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In 1987, the newly formed National AIDS Control Programme began limited screening of the blood supply and monitoring of high-risk groups. A national education programme aimed at AIDS prevention and control began in 1990.

The first AIDS prevention television campaign began in 1991. By the mid-1990s, AIDS awareness signs on public streets, condoms for sale near brothels, and media announcements were more in evidence. There was very negative publicity as well. Posters with the names and photographs of known HIV-positive persons have been seen in New Delhi, and there have been reports of HIV patients chained in medical facilities and deprived oftreatment. Fear and ignorance have continued to compound the difficulty of controlling the spread of the virus, and discrimination against AIDS sufferers has surfaced.

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For example, in 1990 the All-India Institute of Medical Sciences, New Delhi’s leading medical facility, reportedly turned down two people infected with HIV because its staff were too scared to treat them. A new programme to control the spread of AIDS in India was launched in 1991 by the Indian Council of Medical Research. The council looked to ancient scriptures and religious books for traditional messages that preach moderation in sex and describe prostitution as a sin. The council considered that the great extent to which Indian life-styles are shaped by religion rather than by science would cause many people to be confused by foreign-modelled educational campaigns relying on television and printed booklets. The severity of the growing AIDS crisis in India is clear, according to statistics compiled during the mid-1990s.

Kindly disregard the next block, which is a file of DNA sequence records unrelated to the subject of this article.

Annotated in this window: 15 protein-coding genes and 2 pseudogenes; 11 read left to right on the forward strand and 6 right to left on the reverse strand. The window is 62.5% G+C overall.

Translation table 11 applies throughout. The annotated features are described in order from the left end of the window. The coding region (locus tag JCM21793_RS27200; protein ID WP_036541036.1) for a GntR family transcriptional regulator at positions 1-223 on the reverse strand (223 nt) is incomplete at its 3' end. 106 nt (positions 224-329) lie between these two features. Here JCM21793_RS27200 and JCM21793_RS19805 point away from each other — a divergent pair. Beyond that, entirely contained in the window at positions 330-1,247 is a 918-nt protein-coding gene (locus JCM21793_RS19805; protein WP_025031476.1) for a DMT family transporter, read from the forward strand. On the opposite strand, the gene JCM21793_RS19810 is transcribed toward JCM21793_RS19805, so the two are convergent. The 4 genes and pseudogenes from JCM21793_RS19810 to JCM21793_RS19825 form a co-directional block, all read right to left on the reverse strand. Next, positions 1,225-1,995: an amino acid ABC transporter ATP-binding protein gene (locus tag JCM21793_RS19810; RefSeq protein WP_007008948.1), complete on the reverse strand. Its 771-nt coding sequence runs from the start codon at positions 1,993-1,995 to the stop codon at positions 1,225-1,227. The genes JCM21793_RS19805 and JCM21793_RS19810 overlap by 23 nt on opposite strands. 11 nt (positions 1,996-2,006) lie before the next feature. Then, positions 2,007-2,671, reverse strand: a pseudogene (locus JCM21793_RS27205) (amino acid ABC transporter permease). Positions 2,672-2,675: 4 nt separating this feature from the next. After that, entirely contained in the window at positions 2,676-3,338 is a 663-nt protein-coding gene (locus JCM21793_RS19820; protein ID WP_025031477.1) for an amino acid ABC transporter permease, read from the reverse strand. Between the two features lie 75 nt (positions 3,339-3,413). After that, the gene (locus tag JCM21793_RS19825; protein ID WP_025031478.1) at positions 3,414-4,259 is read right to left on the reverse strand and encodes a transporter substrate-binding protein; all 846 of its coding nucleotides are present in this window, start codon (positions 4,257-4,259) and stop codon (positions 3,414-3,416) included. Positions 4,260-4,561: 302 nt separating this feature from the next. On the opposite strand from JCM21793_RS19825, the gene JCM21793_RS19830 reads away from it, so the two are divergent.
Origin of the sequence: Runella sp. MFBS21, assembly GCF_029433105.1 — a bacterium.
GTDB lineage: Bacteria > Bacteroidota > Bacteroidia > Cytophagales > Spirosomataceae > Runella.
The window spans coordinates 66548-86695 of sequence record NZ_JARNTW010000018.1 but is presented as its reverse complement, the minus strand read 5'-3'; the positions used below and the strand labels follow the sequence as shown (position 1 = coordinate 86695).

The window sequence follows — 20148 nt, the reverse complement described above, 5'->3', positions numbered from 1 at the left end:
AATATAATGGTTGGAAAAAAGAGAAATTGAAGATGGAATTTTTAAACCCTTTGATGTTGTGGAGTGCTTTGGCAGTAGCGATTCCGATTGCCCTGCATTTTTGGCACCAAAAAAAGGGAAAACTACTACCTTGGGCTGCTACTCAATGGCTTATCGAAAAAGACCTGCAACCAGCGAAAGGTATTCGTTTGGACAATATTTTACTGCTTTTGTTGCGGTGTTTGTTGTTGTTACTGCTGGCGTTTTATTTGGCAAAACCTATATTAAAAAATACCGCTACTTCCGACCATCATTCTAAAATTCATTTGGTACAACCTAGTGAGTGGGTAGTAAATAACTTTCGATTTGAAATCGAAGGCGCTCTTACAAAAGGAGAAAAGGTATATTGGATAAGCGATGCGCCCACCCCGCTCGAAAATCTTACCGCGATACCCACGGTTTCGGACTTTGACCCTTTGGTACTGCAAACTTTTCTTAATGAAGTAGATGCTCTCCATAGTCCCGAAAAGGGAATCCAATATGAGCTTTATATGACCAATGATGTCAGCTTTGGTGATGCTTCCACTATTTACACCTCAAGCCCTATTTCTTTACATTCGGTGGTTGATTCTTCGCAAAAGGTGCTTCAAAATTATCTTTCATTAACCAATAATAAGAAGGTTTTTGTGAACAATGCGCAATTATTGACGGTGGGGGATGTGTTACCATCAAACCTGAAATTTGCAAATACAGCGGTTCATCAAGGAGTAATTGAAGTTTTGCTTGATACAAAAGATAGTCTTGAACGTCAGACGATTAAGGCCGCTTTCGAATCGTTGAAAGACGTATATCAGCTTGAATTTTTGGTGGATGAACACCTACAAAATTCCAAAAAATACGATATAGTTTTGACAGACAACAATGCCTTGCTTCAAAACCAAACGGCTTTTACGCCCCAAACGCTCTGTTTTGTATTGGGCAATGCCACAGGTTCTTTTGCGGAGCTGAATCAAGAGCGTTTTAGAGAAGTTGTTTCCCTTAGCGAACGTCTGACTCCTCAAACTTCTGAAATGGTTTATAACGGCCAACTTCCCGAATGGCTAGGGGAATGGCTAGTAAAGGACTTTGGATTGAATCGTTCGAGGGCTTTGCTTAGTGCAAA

In Bombay, a city of 12.6 million inhabitants in 1991, the HIV infection rate among the estimated 80,000 prostitutes jumped from 1 per cent in 1987 to 30 per cent in 1991 to 53 per cent in 1993. Migrant workers engaging in promiscuous and unprotected sexual relations in the big city carry the infection to other sexual partners on the road and then to their homes and families.

India’s blood supply, despite official blood screening efforts continues to become infected. In 1991 donated blood was screened for HIV in only four major cities: New Delhi, Calcutta, Madras, and Bombay. One of the leading factors in the contamination of the blood supply is that 30 per cent of the blood required comes from private, profit- making banks whose practices are difficult to regulate. Furthermore, professional donors are an integral part of the Indian blood supply network, providing about 30 per cent of the annual requirement nationally. These donors are generally poor and tend to engage in high-risk sex and use intravenous drugs more than the general population.

Professional donors also tend to donate frequently at different centres and, in many cases, under different names. Reuse of improperly sterilised needles in health care and blood- collection facilities also is a factor. India’s minister of health and family welfare reported in 1992 that only 138 out of 608 blood banks were equipped for HIV screening. A 1992 study conducted by die Indian Health Organisation revealed that 86 per cent of commercial blood donors surveyed were HIV-positive.


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